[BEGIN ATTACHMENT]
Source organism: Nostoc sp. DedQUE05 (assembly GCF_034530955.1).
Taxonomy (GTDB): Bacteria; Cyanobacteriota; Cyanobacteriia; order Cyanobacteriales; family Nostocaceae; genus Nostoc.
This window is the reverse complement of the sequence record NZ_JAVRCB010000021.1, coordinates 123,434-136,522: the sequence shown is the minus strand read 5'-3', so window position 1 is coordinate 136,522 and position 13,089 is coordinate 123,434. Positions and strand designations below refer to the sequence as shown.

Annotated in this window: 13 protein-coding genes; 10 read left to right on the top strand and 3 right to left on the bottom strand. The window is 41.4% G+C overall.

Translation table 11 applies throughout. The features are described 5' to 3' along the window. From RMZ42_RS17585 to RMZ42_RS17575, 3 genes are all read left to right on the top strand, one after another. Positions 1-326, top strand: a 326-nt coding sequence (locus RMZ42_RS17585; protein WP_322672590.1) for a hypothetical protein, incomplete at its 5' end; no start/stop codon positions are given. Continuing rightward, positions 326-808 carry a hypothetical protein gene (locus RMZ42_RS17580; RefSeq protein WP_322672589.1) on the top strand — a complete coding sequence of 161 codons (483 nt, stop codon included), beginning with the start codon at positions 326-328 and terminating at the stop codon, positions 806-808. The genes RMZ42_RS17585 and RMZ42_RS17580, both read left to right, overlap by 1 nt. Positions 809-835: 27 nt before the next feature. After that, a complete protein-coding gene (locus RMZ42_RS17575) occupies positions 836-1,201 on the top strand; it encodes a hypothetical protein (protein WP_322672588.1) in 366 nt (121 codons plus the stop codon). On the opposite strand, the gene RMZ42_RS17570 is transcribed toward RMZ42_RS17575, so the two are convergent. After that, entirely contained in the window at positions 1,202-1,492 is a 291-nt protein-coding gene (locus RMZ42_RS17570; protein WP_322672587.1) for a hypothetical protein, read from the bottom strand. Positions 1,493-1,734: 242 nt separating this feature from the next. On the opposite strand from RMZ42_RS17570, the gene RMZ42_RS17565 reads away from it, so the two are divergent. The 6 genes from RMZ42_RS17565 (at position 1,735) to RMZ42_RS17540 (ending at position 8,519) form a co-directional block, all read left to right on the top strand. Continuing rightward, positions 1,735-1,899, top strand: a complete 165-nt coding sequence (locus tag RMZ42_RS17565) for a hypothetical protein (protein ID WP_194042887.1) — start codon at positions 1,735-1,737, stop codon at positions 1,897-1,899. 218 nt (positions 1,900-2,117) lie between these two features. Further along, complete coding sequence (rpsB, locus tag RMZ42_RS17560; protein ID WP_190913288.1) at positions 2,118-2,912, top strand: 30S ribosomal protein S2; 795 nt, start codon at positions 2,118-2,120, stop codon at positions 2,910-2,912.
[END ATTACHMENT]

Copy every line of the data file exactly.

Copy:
Source organism: Nostoc sp. DedQUE05 (assembly GCF_034530955.1).
Taxonomy (GTDB): Bacteria; Cyanobacteriota; Cyanobacteriia; order Cyanobacteriales; family Nostocaceae; genus Nostoc.
This window is the reverse complement of the sequence record NZ_JAVRCB010000021.1, coordinates 123,434-136,522: the sequence shown is the minus strand read 5'-3', so window position 1 is coordinate 136,522 and position 13,089 is coordinate 123,434. Positions and strand designations below refer to the sequence as shown.

Annotated in this window: 13 protein-coding genes; 10 read left to right on the top strand and 3 right to left on the bottom strand. The window is 41.4% G+C overall.

Translation table 11 applies throughout. The features are described 5' to 3' along the window. From RMZ42_RS17585 to RMZ42_RS17575, 3 genes are all read left to right on the top strand, one after another. Positions 1-326, top strand: a 326-nt coding sequence (locus RMZ42_RS17585; protein WP_322672590.1) for a hypothetical protein, incomplete at its 5' end; no start/stop codon positions are given. Continuing rightward, positions 326-808 carry a hypothetical protein gene (locus RMZ42_RS17580; RefSeq protein WP_322672589.1) on the top strand — a complete coding sequence of 161 codons (483 nt, stop codon included), beginning with the start codon at positions 326-328 and terminating at the stop codon, positions 806-808. The genes RMZ42_RS17585 and RMZ42_RS17580, both read left to right, overlap by 1 nt. Positions 809-835: 27 nt before the next feature. After that, a complete protein-coding gene (locus RMZ42_RS17575) occupies positions 836-1,201 on the top strand; it encodes a hypothetical protein (protein WP_322672588.1) in 366 nt (121 codons plus the stop codon). On the opposite strand, the gene RMZ42_RS17570 is transcribed toward RMZ42_RS17575, so the two are convergent. After that, entirely contained in the window at positions 1,202-1,492 is a 291-nt protein-coding gene (locus RMZ42_RS17570; protein WP_322672587.1) for a hypothetical protein, read from the bottom strand. Positions 1,493-1,734: 242 nt separating this feature from the next. On the opposite strand from RMZ42_RS17570, the gene RMZ42_RS17565 reads away from it, so the two are divergent. The 6 genes from RMZ42_RS17565 (at position 1,735) to RMZ42_RS17540 (ending at position 8,519) form a co-directional block, all read left to right on the top strand. Continuing rightward, positions 1,735-1,899, top strand: a complete 165-nt coding sequence (locus tag RMZ42_RS17565) for a hypothetical protein (protein ID WP_194042887.1) — start codon at positions 1,735-1,737, stop codon at positions 1,897-1,899. 218 nt (positions 1,900-2,117) lie between these two features. Further along, complete coding sequence (rpsB, locus tag RMZ42_RS17560; protein ID WP_190913288.1) at positions 2,118-2,912, top strand: 30S ribosomal protein S2; 795 nt, start codon at positions 2,118-2,120, stop codon at positions 2,910-2,912.